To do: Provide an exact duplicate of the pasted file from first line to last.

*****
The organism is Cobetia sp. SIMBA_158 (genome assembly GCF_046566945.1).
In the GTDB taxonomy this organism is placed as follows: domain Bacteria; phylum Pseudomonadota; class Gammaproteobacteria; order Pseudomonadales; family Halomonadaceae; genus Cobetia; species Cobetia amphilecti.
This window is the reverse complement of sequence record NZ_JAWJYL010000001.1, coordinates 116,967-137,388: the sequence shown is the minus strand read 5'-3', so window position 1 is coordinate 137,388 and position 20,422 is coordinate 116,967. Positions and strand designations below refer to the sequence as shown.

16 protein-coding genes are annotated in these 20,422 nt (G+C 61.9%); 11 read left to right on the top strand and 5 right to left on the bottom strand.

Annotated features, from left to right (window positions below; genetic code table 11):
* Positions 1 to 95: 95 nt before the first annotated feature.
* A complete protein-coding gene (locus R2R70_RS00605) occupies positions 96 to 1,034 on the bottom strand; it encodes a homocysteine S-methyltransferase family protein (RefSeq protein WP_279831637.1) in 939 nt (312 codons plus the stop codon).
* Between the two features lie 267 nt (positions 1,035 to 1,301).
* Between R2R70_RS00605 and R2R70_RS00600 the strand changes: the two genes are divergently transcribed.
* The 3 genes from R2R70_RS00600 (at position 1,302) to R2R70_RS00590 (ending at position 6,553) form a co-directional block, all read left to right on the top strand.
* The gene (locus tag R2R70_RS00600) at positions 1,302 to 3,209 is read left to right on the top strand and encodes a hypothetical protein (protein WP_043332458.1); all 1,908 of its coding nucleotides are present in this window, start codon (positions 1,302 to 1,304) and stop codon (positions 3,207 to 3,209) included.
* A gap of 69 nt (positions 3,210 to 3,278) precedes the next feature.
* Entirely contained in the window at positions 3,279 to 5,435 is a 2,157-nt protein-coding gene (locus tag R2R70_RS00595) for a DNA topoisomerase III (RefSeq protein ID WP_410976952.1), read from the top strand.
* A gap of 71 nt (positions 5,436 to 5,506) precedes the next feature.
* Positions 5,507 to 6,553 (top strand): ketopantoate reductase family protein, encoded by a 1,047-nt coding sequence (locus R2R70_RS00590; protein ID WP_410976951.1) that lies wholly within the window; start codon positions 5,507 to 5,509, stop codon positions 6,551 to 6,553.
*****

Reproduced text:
The organism is Cobetia sp. SIMBA_158 (genome assembly GCF_046566945.1).
In the GTDB taxonomy this organism is placed as follows: domain Bacteria; phylum Pseudomonadota; class Gammaproteobacteria; order Pseudomonadales; family Halomonadaceae; genus Cobetia; species Cobetia amphilecti.
This window is the reverse complement of sequence record NZ_JAWJYL010000001.1, coordinates 116,967-137,388: the sequence shown is the minus strand read 5'-3', so window position 1 is coordinate 137,388 and position 20,422 is coordinate 116,967. Positions and strand designations below refer to the sequence as shown.

16 protein-coding genes are annotated in these 20,422 nt (G+C 61.9%); 11 read left to right on the top strand and 5 right to left on the bottom strand.

Annotated features, from left to right (window positions below; genetic code table 11):
* Positions 1 to 95: 95 nt before the first annotated feature.
* A complete protein-coding gene (locus R2R70_RS00605) occupies positions 96 to 1,034 on the bottom strand; it encodes a homocysteine S-methyltransferase family protein (RefSeq protein WP_279831637.1) in 939 nt (312 codons plus the stop codon).
* Between the two features lie 267 nt (positions 1,035 to 1,301).
* Between R2R70_RS00605 and R2R70_RS00600 the strand changes: the two genes are divergently transcribed.
* The 3 genes from R2R70_RS00600 (at position 1,302) to R2R70_RS00590 (ending at position 6,553) form a co-directional block, all read left to right on the top strand.
* The gene (locus tag R2R70_RS00600) at positions 1,302 to 3,209 is read left to right on the top strand and encodes a hypothetical protein (protein WP_043332458.1); all 1,908 of its coding nucleotides are present in this window, start codon (positions 1,302 to 1,304) and stop codon (positions 3,207 to 3,209) included.
* A gap of 69 nt (positions 3,210 to 3,278) precedes the next feature.
* Entirely contained in the window at positions 3,279 to 5,435 is a 2,157-nt protein-coding gene (locus tag R2R70_RS00595) for a DNA topoisomerase III (RefSeq protein ID WP_410976952.1), read from the top strand.
* A gap of 71 nt (positions 5,436 to 5,506) precedes the next feature.
* Positions 5,507 to 6,553 (top strand): ketopantoate reductase family protein, encoded by a 1,047-nt coding sequence (locus R2R70_RS00590; protein ID WP_410976951.1) that lies wholly within the window; start codon positions 5,507 to 5,509, stop codon positions 6,551 to 6,553.